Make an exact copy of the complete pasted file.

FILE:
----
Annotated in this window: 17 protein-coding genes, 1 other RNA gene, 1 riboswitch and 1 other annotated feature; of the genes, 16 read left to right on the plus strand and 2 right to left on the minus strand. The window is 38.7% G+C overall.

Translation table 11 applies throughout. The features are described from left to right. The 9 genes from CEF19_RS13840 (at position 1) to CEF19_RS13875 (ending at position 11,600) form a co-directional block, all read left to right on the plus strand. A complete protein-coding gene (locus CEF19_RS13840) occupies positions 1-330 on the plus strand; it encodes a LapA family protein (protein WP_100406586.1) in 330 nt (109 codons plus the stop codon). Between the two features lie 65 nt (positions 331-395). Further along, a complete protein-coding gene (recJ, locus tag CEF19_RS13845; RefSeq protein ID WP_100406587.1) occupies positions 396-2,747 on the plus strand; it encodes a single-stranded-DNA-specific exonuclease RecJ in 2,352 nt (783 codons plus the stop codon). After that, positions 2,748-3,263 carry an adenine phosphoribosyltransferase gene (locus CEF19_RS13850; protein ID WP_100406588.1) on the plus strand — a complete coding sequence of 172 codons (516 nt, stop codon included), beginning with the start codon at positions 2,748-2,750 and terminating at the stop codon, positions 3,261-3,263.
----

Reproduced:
Annotated in this window: 17 protein-coding genes, 1 other RNA gene, 1 riboswitch and 1 other annotated feature; of the genes, 16 read left to right on the plus strand and 2 right to left on the minus strand. The window is 38.7% G+C overall.

Translation table 11 applies throughout. The features are described from left to right. The 9 genes from CEF19_RS13840 (at position 1) to CEF19_RS13875 (ending at position 11,600) form a co-directional block, all read left to right on the plus strand. A complete protein-coding gene (locus CEF19_RS13840) occupies positions 1-330 on the plus strand; it encodes a LapA family protein (protein WP_100406586.1) in 330 nt (109 codons plus the stop codon). Between the two features lie 65 nt (positions 331-395). Further along, a complete protein-coding gene (recJ, locus tag CEF19_RS13845; RefSeq protein ID WP_100406587.1) occupies positions 396-2,747 on the plus strand; it encodes a single-stranded-DNA-specific exonuclease RecJ in 2,352 nt (783 codons plus the stop codon). After that, positions 2,748-3,263 carry an adenine phosphoribosyltransferase gene (locus CEF19_RS13850; protein ID WP_100406588.1) on the plus strand — a complete coding sequence of 172 codons (516 nt, stop codon included), beginning with the start codon at positions 2,748-2,750 and terminating at the stop codon, positions 3,261-3,263.